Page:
If you’re a teacher or attorney, this is equally as important. You want to express to the reader that you have all of the state licensure’s required to be able to practice this position in the geography that you’re applying within.

Imagine for a moment, not placing this information within the letter. By doing that, you are putting a lot of emphasis on your prior work experience and hoping that the receiving party sees you as an attractive enough candidate to decide to interview you and then learn if you have these certifications.

That’s a stretch, right? And also placing a lot of the “workload” on the receiving party, which we don’t want to do.

Example Letter of Interest Sent by Email

Here is an example letter of interest, that is essentially your email body. Remember, simply because you are sending your letter of interest as an email, it doesn’t mean that it needs to be any different than a regular letter.

Dear Mr. Douglas—

We share the same name and hopefully the same employer (in the future).

I was attracted to the position that you posted because it seemed as though these were some of the requirements for the job:

In my previous job I was able to:
I’ve included my resume, cover letter, and additional information. I look forward to speaking with you and learning about how we might be able to work together.

Thank you so much,
Mr. Smith

Email Subject Lines for Your Letter

Here are some subject lines you can use for your application details as well as for your letter. Some of these subject lines are riskier than others. You should decide which subject line to use based on your confidence level in the position and what it’s requirements are.

Letter of Interest vs. Cover Letter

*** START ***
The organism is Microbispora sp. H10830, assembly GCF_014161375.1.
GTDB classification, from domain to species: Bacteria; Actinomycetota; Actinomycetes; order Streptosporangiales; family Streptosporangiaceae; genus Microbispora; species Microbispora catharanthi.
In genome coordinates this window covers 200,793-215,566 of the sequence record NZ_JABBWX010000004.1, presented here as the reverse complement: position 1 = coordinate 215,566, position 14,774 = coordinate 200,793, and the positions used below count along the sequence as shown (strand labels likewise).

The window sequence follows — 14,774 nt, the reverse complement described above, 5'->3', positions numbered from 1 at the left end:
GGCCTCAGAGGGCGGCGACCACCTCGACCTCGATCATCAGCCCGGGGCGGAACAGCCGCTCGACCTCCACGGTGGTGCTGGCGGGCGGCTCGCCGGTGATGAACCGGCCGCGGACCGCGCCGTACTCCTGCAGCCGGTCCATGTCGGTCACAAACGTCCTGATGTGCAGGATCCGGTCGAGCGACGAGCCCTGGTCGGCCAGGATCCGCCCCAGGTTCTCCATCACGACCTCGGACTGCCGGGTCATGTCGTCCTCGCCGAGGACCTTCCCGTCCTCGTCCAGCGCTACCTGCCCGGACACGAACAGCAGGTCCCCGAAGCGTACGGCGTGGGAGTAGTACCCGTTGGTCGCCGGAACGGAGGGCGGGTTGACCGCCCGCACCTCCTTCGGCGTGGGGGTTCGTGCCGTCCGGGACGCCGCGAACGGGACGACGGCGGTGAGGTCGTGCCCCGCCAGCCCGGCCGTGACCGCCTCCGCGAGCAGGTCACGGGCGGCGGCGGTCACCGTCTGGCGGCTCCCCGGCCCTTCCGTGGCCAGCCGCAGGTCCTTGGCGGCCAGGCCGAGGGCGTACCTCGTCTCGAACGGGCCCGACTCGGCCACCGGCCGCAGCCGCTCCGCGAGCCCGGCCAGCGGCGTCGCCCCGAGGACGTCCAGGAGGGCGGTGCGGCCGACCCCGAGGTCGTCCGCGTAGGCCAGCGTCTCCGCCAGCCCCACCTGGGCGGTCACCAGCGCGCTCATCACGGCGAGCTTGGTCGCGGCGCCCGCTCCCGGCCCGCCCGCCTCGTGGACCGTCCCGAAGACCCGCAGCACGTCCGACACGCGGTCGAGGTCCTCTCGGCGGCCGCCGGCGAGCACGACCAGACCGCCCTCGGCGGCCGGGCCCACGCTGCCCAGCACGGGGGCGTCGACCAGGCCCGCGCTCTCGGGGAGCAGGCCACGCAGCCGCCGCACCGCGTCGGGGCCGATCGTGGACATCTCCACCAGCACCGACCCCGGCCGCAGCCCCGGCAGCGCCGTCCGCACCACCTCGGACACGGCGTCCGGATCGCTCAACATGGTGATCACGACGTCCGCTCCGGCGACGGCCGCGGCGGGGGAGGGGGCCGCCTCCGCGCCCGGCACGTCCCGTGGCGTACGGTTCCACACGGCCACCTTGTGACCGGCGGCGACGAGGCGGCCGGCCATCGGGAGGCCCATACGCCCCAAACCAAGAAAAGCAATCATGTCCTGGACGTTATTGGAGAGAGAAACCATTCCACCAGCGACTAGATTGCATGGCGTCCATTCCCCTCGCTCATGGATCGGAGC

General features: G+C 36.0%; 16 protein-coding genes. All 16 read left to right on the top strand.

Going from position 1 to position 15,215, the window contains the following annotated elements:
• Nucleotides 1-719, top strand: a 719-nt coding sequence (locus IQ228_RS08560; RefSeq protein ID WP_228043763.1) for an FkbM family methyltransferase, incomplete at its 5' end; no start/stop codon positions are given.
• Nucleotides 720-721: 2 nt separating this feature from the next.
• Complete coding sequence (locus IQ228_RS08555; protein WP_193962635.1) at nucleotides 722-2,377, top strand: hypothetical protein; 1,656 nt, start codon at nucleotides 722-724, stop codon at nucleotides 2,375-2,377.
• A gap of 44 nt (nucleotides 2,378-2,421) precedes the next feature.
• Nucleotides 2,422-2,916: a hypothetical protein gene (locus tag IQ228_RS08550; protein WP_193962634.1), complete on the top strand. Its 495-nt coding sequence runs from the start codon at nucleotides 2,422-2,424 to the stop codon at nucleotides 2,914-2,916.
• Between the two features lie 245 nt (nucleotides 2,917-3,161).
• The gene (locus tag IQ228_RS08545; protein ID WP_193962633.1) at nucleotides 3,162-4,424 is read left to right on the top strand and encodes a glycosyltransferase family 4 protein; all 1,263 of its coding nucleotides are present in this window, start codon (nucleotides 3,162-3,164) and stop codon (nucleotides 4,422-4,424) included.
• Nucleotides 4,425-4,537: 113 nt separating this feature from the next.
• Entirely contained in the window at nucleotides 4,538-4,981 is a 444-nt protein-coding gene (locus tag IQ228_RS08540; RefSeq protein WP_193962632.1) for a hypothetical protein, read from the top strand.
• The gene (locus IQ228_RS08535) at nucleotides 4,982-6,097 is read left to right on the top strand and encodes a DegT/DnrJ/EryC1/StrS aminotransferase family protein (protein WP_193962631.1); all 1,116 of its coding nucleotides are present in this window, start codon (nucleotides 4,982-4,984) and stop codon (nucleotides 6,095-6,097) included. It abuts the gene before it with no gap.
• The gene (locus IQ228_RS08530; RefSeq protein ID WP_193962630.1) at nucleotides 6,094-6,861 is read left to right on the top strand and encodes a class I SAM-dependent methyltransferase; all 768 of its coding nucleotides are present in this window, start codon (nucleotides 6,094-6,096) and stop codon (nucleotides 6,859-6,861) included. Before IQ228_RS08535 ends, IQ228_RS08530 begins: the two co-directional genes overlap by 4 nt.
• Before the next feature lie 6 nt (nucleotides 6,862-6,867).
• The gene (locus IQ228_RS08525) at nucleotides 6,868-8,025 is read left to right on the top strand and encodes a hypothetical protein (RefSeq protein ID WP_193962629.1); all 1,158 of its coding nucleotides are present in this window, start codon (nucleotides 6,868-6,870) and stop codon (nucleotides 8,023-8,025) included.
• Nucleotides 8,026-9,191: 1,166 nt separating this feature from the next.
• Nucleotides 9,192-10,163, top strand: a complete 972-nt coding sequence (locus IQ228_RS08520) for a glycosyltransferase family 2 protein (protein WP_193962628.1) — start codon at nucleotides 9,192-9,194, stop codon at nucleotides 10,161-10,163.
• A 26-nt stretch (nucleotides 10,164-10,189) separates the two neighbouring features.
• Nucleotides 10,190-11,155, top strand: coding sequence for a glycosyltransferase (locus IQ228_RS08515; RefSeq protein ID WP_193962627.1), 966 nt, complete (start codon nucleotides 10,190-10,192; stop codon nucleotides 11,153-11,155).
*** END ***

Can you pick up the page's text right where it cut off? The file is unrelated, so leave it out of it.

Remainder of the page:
A cover letter and a letter of interest may seem the same, but they are not. A cover letter is a short story as well as reassurance to the reader that you're a good fit for the company. While a letter of interest is designed to give the reader a snapshot of your career highlights so that they can get a better sense as to whether they should read your professional information or not.

Both a cover letter and a letter of interest may be included along with your resume. But a letter of interest could be the deciding factor for the reader as to whether or not they choose to read your resume. A letter of interest should be powerful and full of high-impact metrics pertaining to your career and working history.

Letter of Interest Tips

Remember that when you’re writing your letter of interest, the reader needs to know what makes you unique or special. Consider the reader's perspective. They are trying to understand which candidates they should pay attention to and why.

They want to know that you:

Try to focus on your accomplishments, merits, and certifications at all times. It is the best way to make sure that the reader finds impact in your message.

Additional Business Letter Resources

author: patrick algrim
About the author

Patrick Algrim is an experienced executive who has spent a number of years in Silicon Valley hiring and coaching some of the world’s most valuable technology teams. Patrick has been a source for Human Resources and career related insights for Forbes, Glassdoor, Entrepreneur, Recruiter.com, SparkHire, and many more.